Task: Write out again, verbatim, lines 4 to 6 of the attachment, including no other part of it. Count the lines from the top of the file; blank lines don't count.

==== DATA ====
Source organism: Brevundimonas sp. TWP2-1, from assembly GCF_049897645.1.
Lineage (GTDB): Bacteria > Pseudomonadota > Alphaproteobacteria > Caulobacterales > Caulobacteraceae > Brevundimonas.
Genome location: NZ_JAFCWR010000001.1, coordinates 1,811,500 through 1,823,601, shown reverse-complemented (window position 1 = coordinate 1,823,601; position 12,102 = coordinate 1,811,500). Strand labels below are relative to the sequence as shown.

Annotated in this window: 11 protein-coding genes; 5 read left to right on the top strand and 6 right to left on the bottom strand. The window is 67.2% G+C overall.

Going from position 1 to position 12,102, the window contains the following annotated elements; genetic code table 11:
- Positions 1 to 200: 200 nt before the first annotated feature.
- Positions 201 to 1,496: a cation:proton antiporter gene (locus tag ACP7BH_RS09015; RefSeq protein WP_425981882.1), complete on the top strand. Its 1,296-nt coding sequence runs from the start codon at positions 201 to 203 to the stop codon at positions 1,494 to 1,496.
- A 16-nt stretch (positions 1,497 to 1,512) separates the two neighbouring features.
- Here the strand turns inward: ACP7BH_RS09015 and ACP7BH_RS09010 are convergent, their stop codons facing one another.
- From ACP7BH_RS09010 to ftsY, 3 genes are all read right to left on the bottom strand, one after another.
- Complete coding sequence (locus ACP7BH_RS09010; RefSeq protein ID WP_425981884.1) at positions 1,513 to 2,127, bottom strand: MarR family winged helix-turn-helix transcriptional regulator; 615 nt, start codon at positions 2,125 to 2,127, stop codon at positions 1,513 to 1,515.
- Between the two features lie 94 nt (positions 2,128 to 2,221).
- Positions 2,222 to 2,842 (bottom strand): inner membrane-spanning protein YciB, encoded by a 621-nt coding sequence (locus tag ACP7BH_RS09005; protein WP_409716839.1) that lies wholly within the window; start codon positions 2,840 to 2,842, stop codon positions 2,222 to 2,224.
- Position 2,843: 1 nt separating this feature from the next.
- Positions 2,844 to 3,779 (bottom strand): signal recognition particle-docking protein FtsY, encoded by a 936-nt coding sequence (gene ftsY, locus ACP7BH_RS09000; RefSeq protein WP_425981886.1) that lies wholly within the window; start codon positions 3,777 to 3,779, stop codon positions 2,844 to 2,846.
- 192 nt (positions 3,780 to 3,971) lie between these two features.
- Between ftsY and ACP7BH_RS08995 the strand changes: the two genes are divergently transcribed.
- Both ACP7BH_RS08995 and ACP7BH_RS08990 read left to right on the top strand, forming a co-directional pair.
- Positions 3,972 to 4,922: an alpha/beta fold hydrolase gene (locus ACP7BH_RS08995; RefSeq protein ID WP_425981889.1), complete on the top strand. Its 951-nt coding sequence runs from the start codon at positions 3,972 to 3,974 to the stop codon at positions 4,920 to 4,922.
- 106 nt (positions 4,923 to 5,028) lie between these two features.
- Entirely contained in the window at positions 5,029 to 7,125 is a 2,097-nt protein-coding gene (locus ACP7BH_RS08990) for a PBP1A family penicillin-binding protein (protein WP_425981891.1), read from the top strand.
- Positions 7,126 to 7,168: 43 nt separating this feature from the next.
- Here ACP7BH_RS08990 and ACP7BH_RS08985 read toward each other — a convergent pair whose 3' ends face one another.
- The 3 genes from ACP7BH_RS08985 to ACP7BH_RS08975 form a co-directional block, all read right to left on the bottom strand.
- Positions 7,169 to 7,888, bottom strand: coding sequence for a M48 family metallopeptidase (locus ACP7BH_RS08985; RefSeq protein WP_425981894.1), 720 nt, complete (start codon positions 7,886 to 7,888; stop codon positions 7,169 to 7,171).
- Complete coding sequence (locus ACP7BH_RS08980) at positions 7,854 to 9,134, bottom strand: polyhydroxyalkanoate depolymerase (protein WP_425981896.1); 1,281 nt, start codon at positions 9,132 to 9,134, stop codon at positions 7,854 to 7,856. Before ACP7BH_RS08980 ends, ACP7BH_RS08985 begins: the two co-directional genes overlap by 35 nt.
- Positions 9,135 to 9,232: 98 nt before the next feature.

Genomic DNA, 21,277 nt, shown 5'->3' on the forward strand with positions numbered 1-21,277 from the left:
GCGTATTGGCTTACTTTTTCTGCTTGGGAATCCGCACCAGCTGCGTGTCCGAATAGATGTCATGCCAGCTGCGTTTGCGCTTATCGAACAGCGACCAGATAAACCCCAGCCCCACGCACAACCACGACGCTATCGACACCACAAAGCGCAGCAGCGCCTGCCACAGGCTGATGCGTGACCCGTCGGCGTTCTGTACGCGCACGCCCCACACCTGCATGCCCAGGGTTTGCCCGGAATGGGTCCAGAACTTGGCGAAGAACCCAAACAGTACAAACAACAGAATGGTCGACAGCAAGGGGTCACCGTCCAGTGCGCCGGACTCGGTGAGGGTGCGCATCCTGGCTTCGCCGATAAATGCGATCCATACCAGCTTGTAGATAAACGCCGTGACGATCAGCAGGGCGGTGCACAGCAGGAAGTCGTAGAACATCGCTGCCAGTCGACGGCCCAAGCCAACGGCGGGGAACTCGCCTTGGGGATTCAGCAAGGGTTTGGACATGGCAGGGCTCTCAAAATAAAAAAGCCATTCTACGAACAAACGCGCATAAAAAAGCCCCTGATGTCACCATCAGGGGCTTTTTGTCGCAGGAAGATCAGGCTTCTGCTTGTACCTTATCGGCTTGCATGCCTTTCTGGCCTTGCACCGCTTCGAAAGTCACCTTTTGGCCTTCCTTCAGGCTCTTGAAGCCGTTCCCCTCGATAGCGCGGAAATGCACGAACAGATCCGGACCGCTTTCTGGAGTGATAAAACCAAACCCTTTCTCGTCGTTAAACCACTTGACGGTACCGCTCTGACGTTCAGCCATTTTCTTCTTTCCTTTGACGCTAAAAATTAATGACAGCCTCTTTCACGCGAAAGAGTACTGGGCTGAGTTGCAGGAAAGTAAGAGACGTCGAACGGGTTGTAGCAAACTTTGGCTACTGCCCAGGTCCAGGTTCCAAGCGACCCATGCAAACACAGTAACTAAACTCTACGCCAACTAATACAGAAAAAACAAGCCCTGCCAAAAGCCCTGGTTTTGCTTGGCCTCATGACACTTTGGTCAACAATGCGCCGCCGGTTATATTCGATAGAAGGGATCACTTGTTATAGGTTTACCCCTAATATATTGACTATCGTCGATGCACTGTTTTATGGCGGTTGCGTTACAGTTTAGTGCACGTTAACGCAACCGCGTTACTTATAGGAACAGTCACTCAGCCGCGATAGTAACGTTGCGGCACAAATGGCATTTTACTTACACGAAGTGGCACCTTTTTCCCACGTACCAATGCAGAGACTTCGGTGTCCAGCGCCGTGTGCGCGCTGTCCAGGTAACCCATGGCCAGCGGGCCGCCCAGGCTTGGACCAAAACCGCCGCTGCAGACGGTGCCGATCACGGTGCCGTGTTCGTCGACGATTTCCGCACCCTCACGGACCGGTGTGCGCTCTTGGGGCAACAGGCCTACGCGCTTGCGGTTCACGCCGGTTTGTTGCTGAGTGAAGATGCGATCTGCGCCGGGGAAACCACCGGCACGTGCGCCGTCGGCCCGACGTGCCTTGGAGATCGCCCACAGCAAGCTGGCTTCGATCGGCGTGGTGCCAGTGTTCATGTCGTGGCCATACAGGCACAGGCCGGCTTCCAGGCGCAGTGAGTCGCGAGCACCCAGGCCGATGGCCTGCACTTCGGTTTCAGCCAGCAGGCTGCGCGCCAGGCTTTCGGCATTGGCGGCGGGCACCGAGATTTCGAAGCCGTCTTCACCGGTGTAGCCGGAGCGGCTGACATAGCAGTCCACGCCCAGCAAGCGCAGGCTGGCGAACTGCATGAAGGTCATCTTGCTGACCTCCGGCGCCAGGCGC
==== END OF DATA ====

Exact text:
Annotated in this window: 11 protein-coding genes; 5 read left to right on the top strand and 6 right to left on the bottom strand. The window is 67.2% G+C overall.

Going from position 1 to position 12,102, the window contains the following annotated elements; genetic code table 11:
- Positions 1 to 200: 200 nt before the first annotated feature.